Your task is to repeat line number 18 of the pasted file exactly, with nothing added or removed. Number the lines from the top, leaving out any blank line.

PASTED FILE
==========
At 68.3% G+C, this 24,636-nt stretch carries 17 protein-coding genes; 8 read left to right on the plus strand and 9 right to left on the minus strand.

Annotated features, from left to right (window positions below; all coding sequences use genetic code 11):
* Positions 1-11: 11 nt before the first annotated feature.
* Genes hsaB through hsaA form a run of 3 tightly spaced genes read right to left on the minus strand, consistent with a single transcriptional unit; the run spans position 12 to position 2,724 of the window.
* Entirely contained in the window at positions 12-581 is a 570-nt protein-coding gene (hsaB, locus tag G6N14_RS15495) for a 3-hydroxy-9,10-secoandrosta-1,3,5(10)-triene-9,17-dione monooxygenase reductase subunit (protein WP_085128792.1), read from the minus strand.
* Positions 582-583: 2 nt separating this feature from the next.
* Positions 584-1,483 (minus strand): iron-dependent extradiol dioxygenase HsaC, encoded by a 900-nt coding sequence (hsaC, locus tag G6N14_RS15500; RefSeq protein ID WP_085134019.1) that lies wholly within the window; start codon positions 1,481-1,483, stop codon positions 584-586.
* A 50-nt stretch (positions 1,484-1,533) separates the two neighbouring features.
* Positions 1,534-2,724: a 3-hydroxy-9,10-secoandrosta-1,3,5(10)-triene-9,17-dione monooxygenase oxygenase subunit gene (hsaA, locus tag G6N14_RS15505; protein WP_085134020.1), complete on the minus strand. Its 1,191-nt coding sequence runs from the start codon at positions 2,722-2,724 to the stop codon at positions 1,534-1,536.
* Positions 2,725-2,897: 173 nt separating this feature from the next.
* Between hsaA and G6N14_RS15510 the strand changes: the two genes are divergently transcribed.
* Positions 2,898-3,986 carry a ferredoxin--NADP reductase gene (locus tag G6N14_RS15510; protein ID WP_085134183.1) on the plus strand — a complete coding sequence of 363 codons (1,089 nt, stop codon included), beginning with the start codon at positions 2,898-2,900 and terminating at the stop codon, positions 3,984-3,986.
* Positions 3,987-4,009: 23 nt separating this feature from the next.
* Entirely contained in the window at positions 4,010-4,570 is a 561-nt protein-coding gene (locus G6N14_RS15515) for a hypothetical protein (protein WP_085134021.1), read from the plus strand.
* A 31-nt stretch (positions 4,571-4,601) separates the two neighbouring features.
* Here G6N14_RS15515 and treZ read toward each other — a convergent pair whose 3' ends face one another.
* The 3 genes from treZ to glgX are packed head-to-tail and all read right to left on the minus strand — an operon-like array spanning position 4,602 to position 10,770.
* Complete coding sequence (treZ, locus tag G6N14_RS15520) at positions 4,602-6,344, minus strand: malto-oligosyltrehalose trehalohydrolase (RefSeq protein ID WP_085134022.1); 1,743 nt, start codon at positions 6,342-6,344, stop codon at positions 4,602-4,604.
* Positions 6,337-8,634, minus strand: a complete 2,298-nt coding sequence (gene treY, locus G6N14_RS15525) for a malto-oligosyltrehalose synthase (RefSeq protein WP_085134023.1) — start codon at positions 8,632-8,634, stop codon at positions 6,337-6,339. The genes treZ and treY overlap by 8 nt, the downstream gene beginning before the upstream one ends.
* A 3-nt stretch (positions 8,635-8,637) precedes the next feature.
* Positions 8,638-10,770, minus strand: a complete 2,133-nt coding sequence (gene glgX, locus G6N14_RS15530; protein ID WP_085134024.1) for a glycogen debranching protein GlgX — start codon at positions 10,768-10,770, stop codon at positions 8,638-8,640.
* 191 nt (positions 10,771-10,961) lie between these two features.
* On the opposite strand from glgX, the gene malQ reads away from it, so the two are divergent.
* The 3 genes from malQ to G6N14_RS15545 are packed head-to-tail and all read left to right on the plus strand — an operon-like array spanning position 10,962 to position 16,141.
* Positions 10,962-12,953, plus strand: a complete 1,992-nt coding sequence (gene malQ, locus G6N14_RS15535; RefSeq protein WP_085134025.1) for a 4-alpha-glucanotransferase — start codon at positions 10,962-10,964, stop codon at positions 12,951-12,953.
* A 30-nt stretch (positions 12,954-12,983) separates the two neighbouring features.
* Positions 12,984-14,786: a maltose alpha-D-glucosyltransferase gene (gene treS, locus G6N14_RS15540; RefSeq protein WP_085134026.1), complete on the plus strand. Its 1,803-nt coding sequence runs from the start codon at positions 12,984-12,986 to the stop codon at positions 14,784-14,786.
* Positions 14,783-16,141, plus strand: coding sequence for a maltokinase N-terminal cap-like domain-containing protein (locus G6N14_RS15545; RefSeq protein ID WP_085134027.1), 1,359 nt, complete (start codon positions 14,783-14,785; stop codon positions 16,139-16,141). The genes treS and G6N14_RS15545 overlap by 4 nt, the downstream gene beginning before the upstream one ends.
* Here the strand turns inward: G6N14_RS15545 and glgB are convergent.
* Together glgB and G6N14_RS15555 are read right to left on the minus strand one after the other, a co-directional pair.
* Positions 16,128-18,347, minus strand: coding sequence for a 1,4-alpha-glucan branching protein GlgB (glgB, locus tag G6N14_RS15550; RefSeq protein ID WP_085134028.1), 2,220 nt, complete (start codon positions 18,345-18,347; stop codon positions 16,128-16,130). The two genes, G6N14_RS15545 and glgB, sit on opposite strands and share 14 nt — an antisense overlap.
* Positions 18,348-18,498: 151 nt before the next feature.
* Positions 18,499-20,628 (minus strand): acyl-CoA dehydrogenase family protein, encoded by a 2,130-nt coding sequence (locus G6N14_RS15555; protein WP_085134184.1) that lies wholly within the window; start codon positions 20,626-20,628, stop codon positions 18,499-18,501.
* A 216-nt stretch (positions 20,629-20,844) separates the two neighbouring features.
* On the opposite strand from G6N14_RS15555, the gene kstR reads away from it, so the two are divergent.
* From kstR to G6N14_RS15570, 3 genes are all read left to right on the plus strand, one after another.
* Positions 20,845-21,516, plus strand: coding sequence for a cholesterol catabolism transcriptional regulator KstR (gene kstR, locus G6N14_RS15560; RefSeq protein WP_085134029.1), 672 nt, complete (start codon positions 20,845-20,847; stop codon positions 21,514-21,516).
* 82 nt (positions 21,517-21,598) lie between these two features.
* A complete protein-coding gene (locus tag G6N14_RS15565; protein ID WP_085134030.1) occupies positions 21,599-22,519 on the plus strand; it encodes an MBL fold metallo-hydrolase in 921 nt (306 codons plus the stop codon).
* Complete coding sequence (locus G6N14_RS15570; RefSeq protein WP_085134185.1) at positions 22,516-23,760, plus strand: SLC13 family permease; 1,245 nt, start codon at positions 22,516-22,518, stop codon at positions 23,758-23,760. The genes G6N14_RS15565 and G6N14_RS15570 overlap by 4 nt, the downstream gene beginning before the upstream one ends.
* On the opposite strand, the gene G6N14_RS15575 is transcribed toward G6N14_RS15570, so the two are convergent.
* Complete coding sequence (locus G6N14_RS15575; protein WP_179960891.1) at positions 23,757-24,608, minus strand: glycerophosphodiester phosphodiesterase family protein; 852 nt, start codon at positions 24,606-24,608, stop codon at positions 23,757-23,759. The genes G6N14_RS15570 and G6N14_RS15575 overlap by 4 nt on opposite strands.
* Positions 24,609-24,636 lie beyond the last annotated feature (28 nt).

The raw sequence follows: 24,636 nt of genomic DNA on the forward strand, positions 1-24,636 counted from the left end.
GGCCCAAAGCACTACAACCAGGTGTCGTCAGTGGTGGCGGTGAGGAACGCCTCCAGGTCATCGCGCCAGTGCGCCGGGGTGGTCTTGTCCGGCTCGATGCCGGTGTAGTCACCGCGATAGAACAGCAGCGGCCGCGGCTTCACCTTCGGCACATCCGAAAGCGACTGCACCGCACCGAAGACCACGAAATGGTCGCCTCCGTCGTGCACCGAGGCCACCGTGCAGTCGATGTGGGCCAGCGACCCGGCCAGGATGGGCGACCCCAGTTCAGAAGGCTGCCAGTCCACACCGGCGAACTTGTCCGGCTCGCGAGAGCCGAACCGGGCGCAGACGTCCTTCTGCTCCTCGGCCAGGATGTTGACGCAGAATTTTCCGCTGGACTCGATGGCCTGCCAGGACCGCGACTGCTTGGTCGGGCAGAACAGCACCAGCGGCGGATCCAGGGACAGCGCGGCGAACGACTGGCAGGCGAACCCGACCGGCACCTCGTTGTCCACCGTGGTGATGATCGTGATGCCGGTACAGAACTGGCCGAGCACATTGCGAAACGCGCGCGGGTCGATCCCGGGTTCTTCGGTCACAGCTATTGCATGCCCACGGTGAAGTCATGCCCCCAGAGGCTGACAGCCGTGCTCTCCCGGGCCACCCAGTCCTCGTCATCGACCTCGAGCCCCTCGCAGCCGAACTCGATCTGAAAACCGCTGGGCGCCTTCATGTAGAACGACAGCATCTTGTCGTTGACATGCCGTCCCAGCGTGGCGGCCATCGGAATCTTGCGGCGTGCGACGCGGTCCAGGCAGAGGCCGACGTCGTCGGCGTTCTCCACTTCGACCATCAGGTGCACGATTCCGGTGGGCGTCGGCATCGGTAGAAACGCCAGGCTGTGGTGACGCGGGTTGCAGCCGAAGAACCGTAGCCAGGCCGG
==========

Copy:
* Complete coding sequence (treZ, locus tag G6N14_RS15520) at positions 4,602-6,344, minus strand: malto-oligosyltrehalose trehalohydrolase (RefSeq protein ID WP_085134022.1); 1,743 nt, start codon at positions 6,342-6,344, stop codon at positions 4,602-4,604.